Word of the Day – “möglich”

moeglich-pictureHello everyone,

and welcome to our German Word of the Day.
When it comes to successful language learning, two days can make all the difference. Don’t believe me?
Well… learning a language is definitely possible.
But, learning a language in two days is definitely… impossible.
*queues laughter
Now I know what you’re thinking. You’re thinking “The jokes used to be funny around here, all the money has changed Emanuel”.
Well, I’m not sure about that. But it has certainly changed my car into a lambo.
And all that from an unfunny blog about the German language.
Anything is possible, folks!
“Is it possible to start the article now?”
Oh… uh… sure. So today, we’l take a look at

möglich

And that of course means that we’ll also take a look at the word möglich is based on… the modal verb mögen.

The modal verb “mögen”

Most of you will know mögen as to like

And that’s indeed by far the most common use in daily life. But it’s not the original meaning, nor would it “qualify” mögen as a modal verb.
Mögen
actually is the German brother of the English modal verb may. The origin of them is impossibly ancient Indo-European root *magh,which is also the origin of words like magic, mechanic, machine and the German die Macht (the might, the power). And the core idea of the root was the sense of being capable, having potential.
And up until the 17th century the German mögenwas indeed used like a modal verb talking about a potential – just like English may.

 

And as you can see, this original mögen is not completely out of use. But by far the main word to express potential is of course können and I’d say 80-90% of the mögens are indeed about liking.

But how did we get from one to the other?
Well, the like-meaning developed from a negation of the original meaning.
Suppose someone offers you their homemade Kombucha, and while they give you the whole spiel about how healthy it is, your nose is busy taking in the acidic sulfuric smell.
In that situation you might say this:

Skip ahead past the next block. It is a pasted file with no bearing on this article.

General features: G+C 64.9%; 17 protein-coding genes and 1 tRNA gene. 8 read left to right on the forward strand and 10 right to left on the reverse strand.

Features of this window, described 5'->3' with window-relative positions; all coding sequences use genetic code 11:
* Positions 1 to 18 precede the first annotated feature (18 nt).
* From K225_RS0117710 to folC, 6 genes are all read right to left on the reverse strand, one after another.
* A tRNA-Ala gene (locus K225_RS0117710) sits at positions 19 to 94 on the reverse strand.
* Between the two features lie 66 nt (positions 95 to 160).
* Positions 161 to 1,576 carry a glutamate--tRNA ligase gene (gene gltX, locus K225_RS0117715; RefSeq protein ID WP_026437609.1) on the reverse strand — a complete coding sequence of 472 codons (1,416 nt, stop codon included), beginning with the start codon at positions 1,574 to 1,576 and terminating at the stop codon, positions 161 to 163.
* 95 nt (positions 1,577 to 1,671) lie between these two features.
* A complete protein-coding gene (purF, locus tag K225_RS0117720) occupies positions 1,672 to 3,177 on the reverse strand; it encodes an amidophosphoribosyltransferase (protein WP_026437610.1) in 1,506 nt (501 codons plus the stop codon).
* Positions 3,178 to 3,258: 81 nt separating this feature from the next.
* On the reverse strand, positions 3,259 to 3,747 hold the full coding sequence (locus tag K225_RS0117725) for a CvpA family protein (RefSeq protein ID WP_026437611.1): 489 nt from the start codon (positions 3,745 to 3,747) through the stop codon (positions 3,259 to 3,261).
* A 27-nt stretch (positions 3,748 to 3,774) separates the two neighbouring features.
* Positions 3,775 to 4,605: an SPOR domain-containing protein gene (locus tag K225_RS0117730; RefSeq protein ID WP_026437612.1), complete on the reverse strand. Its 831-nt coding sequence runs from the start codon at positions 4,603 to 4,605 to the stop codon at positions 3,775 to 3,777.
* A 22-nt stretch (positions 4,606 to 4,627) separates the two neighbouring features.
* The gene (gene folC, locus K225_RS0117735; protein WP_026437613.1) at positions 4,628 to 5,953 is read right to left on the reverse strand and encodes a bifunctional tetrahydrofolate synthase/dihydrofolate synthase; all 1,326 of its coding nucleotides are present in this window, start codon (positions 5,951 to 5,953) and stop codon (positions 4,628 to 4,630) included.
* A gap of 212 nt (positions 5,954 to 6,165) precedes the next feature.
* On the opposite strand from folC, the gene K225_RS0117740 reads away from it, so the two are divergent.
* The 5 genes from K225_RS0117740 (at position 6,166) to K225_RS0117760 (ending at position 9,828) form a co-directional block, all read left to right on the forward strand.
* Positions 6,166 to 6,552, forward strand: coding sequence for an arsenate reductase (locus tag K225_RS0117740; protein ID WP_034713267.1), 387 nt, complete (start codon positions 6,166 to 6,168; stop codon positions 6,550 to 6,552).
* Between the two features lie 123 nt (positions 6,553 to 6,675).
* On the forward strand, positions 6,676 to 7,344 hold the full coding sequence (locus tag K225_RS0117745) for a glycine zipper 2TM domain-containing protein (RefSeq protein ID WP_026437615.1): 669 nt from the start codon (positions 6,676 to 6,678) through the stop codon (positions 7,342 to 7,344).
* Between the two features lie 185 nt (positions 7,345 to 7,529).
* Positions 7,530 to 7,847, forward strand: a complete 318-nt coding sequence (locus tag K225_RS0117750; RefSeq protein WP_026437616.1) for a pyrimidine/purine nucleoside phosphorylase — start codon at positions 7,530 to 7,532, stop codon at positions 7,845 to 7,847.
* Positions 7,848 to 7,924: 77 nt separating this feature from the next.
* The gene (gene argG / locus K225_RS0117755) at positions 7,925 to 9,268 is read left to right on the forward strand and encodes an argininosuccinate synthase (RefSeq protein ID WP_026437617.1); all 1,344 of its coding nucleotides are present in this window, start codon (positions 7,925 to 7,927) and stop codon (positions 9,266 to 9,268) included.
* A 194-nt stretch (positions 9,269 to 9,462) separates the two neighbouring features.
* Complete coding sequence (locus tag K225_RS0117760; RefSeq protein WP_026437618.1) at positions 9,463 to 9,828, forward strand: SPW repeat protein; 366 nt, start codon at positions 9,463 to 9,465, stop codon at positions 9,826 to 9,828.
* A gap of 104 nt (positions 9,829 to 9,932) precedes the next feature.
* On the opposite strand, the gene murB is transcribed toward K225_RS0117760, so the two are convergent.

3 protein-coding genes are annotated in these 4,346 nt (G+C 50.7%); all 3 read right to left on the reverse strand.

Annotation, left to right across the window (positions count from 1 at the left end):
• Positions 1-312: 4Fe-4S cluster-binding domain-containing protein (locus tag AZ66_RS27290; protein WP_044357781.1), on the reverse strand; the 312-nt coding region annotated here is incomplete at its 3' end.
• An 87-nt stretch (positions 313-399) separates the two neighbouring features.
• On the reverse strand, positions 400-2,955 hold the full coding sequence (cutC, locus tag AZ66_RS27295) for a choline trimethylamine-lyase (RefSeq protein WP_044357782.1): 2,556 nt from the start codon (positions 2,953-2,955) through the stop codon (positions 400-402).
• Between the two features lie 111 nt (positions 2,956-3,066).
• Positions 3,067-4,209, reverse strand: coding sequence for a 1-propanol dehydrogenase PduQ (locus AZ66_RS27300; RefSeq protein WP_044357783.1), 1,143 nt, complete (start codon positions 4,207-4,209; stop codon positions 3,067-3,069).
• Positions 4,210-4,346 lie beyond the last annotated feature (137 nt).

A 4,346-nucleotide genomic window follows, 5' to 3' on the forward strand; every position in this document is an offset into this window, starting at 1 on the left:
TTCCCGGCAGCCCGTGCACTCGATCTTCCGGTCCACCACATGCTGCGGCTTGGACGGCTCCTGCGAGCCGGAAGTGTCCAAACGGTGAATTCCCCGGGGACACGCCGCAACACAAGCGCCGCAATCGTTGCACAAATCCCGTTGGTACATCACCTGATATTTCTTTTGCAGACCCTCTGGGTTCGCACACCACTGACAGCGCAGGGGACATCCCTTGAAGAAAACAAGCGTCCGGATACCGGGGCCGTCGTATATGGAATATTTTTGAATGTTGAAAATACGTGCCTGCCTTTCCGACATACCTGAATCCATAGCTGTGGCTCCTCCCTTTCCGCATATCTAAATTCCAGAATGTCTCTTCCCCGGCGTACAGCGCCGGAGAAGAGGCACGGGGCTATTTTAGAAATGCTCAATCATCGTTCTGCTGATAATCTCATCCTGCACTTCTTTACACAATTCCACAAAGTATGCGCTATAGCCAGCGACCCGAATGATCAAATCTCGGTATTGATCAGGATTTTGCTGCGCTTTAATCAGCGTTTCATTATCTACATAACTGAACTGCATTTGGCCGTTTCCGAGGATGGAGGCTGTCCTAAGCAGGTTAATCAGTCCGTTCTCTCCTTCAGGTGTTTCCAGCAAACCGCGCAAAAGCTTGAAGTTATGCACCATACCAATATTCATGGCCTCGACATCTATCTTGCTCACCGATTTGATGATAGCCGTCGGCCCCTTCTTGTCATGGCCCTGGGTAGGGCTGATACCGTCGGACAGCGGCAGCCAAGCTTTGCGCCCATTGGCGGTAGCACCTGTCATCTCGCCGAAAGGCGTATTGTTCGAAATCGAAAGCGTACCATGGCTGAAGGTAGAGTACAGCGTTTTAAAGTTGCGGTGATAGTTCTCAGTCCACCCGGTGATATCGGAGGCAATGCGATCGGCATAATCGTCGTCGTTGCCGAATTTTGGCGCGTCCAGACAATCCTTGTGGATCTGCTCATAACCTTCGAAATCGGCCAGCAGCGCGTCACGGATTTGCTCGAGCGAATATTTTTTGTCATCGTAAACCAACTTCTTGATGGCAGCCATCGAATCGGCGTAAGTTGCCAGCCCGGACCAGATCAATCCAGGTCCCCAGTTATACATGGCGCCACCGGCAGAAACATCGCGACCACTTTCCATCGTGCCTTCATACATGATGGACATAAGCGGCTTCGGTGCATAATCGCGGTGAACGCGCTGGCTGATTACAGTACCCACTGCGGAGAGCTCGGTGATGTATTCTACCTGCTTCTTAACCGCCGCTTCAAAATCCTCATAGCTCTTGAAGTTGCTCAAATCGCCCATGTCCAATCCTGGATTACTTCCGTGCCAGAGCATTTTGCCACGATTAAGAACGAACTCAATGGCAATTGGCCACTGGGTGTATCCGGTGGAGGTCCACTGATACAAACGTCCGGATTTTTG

• Sorry, I know it’s healthy but I can’tdrink that.

And what you mean is of course that t you don’t WANT to drink it, because you don’t “like” it. Verbally, you kind of “mask” your lack of desire with a lack of capability.
And as könnentook over more and more of the capability talk, mögeneventually took on liking as a proper meaning.
This shift did NOT affect the related words, though.

möglich and its relatives

Those still revolve around the original sense of mögen – the idea of potential. And that’s why it makes perfect sense that möglich is the German word for possible (which is of course a relative of potential, by the way).

 

Now, usually German DOESN’T bother with marking the difference between an adjective (how something is), or an adverb (how something is done).

  • Du bist schön.
  • You’re beautiful.
  • Du singst schön
  • You sing beautifully.

That is different for möglich and möglich is NOT a translation for possibly. Instead, we needs möglicherweise.
Though, I have to say that it feels a little less likely than possibly and it’s probably better thought of as a translation for perhapsand maybe.

And it’s pretty long, though, which makes it sound a bit formal, so in daily life vielleicht is definitely the better choice.
Cool.
Now, another adverb is the word möglichst.Taken literally, it’d be “the most possible” and it’s used to express the idea of if in any way possible or as [x] as possible.

And if möglichst is a bit difficult to pronounce for you, can definitely go for “so [x] wie möglich”. Wouldn’t fit in the first example, of course, but it does work fine for the second.

  • Ich brauche so viel Ruhe wie möglich.

All right.
Now, next up in the related words parade we have the noun die Möglichkeit, and you can probably guess what that means… exactly… possibility. It can also mean option and opportunity, but the underlying idea is the same.

And then, to make it a complete word family, we of course need everyone’s favorite word type… prefix verbs. Yeeaaaay.
And there, we have ermöglichen, which is a really classic er-verb with the sense of “getting into the state of possible.”

And we have verunmöglichen, which is basically unmöglich – the word for impossible – combined with the ver-prefix, to create a “impossibilify“.
Actually, verunmöglichen is kind of a manufactured word and often “unmöglich machen is the better and more natural choice, but you can find verunmöglichen here and there, even in print.

Why is it er- in one case and ver- in the other? Well, a lot of it is just happenstance. Both these prefixes can express the idea of reaching a state.
But generally, er- leans more toward creation while ver-has also has the ideas of away and mistake, so that is more prone for negative things.
I’ve talked about both prefixes in detail, so if you want to learn more about those and unlock whole new worlds of understanding, I’ll leave the links below.
And in fact, you can check them out right now because we’re done for today :).
This was our look at the meaning möglich and family, which is potentially very useful.
As usual, if you have any questions or suggestions, just leave me a comment.
I hope you liked it and see you next time.

Further reading:

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